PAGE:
Strong growth in container exports for first quarter of 2017

South Africa’s container market has shown solid growth in the first quarter of 2017 across both imports and exports, despite ongoing economic uncertainty in the country, says Maersk Line Southern Africa MD Jonathan Horn.

This has resulted in year-on-year growth of 10%.

According to Horn, the majority of growth witnessed in the first quarter of 2017 has been due to the strong mining commodity export growth.

“After a 2016 downturn in the mining and mineral resources sector, commodity prices have recovered significantly through April, resulting in South African container exports showing year-on-year growth of 20%,” says Horn. 

Asia exports grew by 37% year-on-year over the first quarter, on the back of growing demand for local mining commodities.

Asia is South Africa’s largest export corridor, making up around 45% of total exports.

“Commodities such as chrome and manganese are used in various products, from household appliances to road and building construction, so the global consumer demand as well as infrastructure spend – particularly from China due to plans around building a modern-day version of the ancient Silk Road – have helped boost the demand for South African mining commodities,” Horn says.

Demand for mining commodities may have picked up early this year but commodity volatility is also expected throughout 2017. Recently, chrome demand has dropped significantly, while manganese demand has increased.

“Commodity demand generally follows short volatile cycles,” Horn says. As commodity prices have recently decreased significantly (a reflection of lower demand), market growth for the rest of the year is expected to be lower, between 2% and 4%.

Refrigerated exports recorded growth of about 7% compared to the first quarter of 2016, which Horn says is a reflection of a robust grape crop and strong demand in Europe for South African grapes.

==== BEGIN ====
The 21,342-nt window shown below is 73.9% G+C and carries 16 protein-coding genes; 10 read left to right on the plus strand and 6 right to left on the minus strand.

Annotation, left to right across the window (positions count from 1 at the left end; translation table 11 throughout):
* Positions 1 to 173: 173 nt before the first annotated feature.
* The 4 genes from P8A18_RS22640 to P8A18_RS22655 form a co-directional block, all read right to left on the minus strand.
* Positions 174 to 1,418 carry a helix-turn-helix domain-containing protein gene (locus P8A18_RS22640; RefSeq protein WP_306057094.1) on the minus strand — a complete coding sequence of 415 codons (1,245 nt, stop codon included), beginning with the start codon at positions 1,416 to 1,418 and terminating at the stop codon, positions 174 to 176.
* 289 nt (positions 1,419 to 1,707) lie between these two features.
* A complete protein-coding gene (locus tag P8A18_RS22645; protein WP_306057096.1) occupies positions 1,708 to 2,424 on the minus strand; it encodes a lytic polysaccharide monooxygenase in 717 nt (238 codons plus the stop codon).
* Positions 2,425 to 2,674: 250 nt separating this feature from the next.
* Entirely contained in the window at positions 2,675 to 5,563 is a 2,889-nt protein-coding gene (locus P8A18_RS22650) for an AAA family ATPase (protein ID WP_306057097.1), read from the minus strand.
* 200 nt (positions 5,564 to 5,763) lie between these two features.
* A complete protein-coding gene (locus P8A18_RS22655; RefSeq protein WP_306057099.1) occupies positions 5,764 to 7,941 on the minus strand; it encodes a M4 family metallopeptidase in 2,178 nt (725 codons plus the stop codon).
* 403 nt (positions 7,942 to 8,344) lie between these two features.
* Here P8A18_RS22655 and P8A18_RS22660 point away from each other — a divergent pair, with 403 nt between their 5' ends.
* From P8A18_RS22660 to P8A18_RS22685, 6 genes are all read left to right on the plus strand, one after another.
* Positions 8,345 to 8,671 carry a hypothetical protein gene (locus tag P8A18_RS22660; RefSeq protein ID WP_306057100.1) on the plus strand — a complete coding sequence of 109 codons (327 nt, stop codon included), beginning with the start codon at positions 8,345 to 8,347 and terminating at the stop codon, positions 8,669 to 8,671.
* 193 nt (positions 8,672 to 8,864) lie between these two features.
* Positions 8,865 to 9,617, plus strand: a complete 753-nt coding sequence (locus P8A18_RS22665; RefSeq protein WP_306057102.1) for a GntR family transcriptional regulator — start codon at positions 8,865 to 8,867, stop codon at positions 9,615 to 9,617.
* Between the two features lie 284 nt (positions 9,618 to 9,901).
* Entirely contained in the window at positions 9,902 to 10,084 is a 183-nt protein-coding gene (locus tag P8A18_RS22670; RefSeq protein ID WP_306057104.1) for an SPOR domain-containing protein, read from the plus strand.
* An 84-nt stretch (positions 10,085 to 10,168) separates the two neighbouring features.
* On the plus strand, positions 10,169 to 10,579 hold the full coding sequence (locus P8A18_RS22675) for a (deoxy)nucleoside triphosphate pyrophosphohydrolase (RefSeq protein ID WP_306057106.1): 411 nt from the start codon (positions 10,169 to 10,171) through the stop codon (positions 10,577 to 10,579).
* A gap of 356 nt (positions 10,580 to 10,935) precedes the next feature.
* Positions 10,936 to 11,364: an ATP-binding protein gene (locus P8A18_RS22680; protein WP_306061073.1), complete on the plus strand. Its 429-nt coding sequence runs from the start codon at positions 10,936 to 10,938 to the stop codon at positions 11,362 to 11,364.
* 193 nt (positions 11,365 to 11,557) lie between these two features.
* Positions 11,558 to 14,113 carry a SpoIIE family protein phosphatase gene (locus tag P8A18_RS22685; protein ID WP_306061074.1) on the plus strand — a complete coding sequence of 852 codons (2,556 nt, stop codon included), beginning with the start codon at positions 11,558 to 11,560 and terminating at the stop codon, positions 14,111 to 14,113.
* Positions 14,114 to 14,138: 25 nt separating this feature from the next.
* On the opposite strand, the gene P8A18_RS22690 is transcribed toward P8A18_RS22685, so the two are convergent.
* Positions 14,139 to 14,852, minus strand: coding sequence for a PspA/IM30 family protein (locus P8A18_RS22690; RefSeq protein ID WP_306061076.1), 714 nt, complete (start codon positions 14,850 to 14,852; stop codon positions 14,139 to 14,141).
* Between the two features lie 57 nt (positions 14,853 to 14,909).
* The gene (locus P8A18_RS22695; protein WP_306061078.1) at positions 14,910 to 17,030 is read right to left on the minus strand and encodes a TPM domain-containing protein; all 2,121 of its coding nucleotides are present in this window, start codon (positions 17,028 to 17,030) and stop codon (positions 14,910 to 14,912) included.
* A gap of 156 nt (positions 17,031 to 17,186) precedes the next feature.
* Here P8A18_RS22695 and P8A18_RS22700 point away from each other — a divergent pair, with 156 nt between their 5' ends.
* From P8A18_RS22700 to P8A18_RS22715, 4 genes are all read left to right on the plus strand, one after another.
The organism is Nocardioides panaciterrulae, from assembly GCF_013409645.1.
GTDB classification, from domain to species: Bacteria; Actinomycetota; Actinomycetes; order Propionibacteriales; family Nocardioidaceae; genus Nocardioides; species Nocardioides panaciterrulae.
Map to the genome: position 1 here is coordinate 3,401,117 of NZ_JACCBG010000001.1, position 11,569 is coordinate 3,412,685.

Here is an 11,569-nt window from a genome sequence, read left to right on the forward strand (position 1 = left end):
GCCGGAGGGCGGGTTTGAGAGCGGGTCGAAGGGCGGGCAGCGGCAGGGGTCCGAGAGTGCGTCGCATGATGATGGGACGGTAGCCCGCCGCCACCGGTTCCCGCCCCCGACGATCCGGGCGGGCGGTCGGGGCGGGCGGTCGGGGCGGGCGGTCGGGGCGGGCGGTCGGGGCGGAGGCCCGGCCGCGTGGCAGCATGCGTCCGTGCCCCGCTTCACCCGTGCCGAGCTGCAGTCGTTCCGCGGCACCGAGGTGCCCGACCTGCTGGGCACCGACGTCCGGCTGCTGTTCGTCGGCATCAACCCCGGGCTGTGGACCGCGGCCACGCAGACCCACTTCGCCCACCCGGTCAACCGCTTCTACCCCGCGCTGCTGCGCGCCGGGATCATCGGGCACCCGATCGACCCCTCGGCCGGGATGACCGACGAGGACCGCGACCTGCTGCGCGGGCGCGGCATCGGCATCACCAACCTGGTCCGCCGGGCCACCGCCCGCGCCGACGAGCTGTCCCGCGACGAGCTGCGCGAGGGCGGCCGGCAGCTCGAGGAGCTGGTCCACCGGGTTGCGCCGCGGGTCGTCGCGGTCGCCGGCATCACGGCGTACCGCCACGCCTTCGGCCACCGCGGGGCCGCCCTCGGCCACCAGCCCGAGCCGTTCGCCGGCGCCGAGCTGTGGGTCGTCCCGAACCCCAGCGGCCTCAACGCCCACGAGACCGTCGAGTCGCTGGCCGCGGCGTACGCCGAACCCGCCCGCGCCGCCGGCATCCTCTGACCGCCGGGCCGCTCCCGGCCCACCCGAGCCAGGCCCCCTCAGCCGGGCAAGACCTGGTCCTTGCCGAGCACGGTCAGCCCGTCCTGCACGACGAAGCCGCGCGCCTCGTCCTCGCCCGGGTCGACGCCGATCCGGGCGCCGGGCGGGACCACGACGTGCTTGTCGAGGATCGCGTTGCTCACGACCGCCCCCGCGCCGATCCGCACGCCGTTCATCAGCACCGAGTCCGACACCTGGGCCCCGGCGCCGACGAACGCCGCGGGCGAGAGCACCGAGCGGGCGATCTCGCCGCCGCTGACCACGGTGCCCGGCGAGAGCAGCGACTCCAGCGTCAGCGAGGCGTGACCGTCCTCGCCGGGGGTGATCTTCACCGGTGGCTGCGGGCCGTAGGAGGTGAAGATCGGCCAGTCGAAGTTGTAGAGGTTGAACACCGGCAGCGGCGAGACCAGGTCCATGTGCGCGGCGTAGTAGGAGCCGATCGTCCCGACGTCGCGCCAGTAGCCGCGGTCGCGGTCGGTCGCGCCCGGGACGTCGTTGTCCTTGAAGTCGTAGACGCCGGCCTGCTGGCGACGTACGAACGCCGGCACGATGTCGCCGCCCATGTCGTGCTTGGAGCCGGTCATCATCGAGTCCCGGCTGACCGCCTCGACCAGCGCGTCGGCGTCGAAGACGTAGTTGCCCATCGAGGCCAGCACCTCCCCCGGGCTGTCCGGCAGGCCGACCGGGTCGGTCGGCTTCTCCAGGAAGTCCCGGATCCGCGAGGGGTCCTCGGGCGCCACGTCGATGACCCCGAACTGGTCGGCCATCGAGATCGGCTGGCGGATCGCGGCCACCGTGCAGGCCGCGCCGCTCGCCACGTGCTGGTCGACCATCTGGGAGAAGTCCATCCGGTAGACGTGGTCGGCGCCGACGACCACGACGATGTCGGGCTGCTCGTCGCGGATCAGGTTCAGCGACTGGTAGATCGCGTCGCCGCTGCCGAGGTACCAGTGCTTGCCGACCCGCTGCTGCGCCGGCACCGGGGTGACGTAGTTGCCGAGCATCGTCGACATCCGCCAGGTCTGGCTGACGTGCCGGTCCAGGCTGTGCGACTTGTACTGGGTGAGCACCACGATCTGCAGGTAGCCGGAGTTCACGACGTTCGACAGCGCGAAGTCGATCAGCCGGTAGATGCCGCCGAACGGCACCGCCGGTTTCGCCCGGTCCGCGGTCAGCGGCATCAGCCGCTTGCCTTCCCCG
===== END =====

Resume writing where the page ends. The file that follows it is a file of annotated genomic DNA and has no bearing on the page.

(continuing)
“Looking forward, the citrus crop, which represents more than 50% of South Africa’s refrigerated container exports, is expected to grow by between 5% and 7% on the back of strong crops in the northern parts of the country, while crops from the Eastern Cape will likely decline.”

Imports, which make up 56% of total container flows, grew by 2% year-on-year, but this is lower than the levels in 2013, said Horn.

“Import growth in 2016 contracted by around 5% and the market has essentially rebounded from this poor performance. Import growth in the first quarter has been stronger than expected. This is linked to a more favourable exchange rate that has made imports more affordable and allowed businesses to restock inventory at an affordable level.”

Although this is a positive development, Horn says that only growth over a longer period will signify a sustainable rebound on consumer confidence and purchasing.

“There is no clear evidence that consumer spending is on a sharp rise, and thus 5% growth is not likely to continue. Rather, a slightly lower growth in container imports of between 1% and 3% should be expected for the rest of year.”

Despite this quarter’s promising overall trade results, Horn says he is cautious about being too optimistic, given that significant market swings have been common in the South Africa container market in recent years.

“Despite the strong year-on-year growth of 10%, the 2017 market size is only 5% larger than the 2013 market size, which means the long-term growth has only been around 1% per year in the last five years.